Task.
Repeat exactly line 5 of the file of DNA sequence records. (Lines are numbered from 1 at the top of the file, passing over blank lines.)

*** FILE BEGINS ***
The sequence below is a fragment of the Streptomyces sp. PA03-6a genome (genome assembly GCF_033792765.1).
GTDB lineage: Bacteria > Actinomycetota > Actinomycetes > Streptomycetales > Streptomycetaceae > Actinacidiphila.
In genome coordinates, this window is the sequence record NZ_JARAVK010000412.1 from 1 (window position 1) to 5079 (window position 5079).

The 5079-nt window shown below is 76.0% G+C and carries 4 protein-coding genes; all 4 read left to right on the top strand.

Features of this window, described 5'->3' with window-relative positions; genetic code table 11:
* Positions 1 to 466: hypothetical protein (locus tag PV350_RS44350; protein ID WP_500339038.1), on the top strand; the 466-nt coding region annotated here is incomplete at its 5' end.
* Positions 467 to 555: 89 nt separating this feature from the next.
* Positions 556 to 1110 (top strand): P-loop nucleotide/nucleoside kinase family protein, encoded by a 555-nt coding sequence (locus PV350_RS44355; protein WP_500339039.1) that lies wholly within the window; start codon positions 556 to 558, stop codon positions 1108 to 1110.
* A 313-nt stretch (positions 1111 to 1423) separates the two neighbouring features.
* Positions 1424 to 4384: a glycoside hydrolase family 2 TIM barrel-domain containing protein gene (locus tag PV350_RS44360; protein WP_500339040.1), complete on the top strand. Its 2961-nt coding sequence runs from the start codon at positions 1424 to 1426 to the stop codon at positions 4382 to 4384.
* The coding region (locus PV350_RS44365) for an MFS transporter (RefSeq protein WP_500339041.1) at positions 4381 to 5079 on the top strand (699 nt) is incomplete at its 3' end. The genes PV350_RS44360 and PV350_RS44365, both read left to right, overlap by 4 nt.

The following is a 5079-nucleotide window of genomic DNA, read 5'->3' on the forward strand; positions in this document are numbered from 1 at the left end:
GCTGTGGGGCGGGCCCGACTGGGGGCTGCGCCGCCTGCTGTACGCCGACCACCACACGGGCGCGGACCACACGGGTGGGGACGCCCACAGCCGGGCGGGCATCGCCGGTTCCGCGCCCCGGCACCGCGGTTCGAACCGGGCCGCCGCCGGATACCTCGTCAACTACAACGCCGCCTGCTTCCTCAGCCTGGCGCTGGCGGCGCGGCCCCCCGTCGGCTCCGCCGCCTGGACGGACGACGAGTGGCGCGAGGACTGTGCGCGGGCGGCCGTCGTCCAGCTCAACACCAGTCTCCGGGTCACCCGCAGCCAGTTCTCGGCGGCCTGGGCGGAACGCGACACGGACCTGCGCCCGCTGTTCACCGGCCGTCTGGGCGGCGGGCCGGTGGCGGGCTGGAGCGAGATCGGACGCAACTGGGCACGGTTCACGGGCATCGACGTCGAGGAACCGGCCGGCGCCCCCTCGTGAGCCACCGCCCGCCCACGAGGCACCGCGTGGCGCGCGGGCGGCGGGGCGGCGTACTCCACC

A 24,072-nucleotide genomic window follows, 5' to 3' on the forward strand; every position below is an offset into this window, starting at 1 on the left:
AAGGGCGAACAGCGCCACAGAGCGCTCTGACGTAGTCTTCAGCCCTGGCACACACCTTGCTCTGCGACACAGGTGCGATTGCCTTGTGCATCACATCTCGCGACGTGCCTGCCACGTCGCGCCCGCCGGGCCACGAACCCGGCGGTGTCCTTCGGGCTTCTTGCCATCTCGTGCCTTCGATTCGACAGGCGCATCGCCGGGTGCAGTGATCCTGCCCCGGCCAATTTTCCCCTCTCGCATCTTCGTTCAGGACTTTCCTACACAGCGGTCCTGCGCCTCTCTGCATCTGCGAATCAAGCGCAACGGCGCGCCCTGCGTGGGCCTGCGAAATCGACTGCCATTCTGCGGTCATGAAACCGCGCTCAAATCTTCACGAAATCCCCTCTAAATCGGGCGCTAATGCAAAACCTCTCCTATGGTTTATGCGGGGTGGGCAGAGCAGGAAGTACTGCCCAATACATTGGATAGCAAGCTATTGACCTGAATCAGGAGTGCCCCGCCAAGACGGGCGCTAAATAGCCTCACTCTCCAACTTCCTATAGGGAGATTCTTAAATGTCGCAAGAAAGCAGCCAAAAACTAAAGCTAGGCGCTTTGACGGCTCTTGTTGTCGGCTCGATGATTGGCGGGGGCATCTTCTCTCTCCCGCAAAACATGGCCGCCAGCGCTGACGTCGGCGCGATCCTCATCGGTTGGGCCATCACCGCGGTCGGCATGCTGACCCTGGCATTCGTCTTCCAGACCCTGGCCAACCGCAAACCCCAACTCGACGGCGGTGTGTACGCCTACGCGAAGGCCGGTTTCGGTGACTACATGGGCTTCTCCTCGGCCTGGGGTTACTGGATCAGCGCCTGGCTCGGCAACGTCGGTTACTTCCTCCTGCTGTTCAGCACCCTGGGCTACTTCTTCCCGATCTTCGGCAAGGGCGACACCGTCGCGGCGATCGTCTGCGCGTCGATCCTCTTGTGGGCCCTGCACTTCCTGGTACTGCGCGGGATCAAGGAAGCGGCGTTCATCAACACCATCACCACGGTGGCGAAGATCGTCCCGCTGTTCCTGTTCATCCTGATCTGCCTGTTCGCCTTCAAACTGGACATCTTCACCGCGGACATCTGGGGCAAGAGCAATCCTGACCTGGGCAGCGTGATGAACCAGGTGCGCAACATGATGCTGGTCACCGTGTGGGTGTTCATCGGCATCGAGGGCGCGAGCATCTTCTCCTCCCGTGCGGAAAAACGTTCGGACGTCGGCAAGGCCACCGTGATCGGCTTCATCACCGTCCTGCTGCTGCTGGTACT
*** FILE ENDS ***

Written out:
Features of this window, described 5'->3' with window-relative positions; genetic code table 11: